“When he retired from the family business, we set up a workshop next to the factory for his car hobby and we then started looking for a Talbot-Lago project.”
When the sale of the Baillon collection was announced in 2010, the barn discovery of the sensational Saoutchik-bodied Grand Sport, chassis 110109, gave them hope.
“These short-chassis cars are super-rare, only 29 were built,” recalls Robert. “We had to go to Rétromobile to bid on the car but it all turned into a nightmare.
“The car was in terrible condition and the bidding went crazy. The price went high beyond our limits and it eventually sold to Slovakia for a mad price. I thought our dream was gone.”
The following day, the Kudelas acquired a copy of an expensive new book on the Talbot-Lago Grand Sport.
“As I was paying, a bald-headed chap tapped me on the shoulder and thanked me for buying a copy. It was the author, Peter Larsen. We exchanged emails and a few weeks later I made contact asking if there were any other Grand Sports available. Peter said he would investigate for us.”
To Kudela’s excitement, Larsen discovered that a trio of little-seen Grand Sports could be available in California. The cars had been saved in the 1960s by Locke.
Most of his collection had been sold, but the three Grand Sports remained with his widow. One was the unique Figoni-bodied coupé, chassis 110103, which had been crashed in the early ’60s by a mechanic while on test in the Pasadena area of north-east Los Angeles.
The distinctive front had been badly crunched on impact with a street light. The then-owner, Ron Alkbee, had lost interest in the Talbot and Locke had acquired the wreck for a giveaway price.
Few saw the Talbot for the following five decades until the Kudelas jetted out to secure a deal for two Grand Sports – and with the Figoni coupé back at the workshop in Chropyně, the analysis and dismantling began.
“We were lucky the early restoration had barely been started,” says Kudela. “The car arrived mostly in boxes after the previous specialist had decided the project was too much for him. In some ways it was a blessing the damage was at the front, otherwise it would have been repaired and not stored away all those years.”
The first stage was to remove the body to check the chassis was straight, and a special buck was made for support.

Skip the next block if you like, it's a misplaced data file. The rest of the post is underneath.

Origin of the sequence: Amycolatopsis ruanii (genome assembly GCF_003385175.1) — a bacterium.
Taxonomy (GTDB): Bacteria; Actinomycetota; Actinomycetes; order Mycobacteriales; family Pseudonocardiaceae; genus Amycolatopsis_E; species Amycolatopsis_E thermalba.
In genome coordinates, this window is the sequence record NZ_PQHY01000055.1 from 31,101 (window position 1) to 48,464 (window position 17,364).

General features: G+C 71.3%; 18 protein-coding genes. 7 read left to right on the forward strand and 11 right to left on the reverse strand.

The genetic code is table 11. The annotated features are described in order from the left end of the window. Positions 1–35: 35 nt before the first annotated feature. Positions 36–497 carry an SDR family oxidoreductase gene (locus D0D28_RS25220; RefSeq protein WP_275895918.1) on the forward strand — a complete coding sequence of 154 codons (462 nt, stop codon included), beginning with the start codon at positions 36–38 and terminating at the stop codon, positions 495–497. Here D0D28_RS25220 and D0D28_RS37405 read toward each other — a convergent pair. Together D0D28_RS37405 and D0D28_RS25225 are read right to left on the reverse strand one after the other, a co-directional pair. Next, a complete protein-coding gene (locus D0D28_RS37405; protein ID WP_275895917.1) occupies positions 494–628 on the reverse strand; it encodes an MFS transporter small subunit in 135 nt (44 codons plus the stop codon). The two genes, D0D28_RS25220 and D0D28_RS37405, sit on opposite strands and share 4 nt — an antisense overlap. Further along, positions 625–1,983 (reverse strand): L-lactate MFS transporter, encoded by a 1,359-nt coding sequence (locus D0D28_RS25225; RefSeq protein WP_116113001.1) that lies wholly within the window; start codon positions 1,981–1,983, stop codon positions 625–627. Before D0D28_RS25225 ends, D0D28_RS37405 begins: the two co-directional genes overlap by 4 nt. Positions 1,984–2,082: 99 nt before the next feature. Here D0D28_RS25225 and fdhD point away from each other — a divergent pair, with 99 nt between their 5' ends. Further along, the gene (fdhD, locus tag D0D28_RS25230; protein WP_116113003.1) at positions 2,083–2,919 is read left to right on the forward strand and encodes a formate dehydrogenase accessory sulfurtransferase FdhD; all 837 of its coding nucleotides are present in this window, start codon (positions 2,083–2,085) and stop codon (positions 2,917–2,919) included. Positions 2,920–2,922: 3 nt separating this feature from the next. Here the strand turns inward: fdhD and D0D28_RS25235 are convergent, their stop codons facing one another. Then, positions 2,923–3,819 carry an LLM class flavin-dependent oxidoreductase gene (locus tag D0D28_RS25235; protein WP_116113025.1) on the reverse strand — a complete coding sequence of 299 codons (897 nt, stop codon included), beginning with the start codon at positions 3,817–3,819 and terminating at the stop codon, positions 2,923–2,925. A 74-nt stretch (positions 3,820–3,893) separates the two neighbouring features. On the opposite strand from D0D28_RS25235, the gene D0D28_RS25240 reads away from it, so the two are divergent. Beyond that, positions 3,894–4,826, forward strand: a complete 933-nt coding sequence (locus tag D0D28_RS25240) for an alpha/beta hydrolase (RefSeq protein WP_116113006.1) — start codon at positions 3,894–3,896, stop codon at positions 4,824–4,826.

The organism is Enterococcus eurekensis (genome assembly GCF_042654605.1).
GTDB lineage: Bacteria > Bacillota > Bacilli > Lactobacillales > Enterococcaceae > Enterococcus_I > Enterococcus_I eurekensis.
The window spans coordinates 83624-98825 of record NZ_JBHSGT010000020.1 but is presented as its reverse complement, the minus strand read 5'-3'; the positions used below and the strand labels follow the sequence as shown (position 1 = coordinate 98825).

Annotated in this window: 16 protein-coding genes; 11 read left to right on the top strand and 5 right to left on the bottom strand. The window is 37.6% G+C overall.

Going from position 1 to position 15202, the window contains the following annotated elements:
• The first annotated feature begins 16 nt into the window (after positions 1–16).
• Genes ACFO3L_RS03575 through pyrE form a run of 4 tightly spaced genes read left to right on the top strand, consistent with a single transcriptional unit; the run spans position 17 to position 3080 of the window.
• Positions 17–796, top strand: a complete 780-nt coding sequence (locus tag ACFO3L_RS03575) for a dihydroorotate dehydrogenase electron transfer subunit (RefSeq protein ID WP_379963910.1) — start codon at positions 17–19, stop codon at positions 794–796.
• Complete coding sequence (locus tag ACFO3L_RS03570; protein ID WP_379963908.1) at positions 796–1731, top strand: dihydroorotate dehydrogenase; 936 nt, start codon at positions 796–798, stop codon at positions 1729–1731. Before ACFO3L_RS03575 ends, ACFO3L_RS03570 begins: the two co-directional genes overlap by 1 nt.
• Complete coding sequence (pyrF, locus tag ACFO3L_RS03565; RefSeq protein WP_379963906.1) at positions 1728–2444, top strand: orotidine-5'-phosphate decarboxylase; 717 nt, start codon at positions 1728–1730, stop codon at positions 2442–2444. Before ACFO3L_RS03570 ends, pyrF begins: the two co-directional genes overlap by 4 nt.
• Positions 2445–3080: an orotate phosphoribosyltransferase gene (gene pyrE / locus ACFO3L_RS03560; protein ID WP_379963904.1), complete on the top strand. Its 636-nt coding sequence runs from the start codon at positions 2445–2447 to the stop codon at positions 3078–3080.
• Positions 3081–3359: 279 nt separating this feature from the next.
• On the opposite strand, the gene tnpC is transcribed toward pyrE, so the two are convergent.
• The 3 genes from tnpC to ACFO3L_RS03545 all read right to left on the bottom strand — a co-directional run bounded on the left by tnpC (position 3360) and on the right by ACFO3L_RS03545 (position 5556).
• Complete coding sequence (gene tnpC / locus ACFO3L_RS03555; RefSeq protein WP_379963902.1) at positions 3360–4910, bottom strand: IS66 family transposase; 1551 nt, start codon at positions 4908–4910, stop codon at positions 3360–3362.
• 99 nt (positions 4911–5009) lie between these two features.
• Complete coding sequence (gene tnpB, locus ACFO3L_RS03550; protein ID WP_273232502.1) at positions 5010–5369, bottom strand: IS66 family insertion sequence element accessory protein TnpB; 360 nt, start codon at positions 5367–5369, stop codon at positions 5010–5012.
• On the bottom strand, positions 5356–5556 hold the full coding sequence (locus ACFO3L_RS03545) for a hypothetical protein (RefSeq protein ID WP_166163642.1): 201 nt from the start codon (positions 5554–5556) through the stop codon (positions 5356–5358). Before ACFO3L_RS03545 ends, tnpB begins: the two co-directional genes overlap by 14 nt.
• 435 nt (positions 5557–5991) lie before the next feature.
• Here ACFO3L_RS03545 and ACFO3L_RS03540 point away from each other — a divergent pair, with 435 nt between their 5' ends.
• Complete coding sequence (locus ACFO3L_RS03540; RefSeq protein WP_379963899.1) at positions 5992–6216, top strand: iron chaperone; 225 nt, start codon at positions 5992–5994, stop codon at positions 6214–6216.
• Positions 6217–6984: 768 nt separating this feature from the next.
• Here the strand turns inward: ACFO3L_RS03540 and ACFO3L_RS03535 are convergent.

“The original wood was in good condition and we used 90% in the rebuild,” says Kudela. “The standard of Figoni’s craftsmen impressed us. Unlike Italian coachbuilders, the French used an English Wheel, rolling the aluminium rather than hammering out the panel shapes.”
The interior was totally original. Although the leather trim had been affected by the California sun, the Czech team soon found the original colour in areas that had been hidden in shadow and under upholstery edges.
The distinctive instruments, switchgear and steering wheel were all renovated and refitted.
Most of the brass body trim features, including the sill and side flash, had survived, but the damaged front from the accident proved a challenge: “We found some original grille parts in boxes but the rest had to be remade in our workshops. Historians Peter [Larsen] and Ben Erickson were really helpful with photographs to scale up the details.”
Once the Kudelas were happy with the design and fit, the parts were sent to England for chroming by Genius of the Lamp in Birmingham.
The loom was original but too fragile to use; it proved the perfect reference to match the original style.
Only after a successful pre-assembly, with white primer to check fit and body gaps, could the final painting be undertaken.
The show pictures from the 1949 Paris Salon reveal a Notrolac promotional sign on the windscreen, which denotes a special lacquered finish over the paint. “Although the body colour had been stripped in America, we found areas of the original paint under hinges,” says Kudela. “From this we were able to match and mix the correct blue.”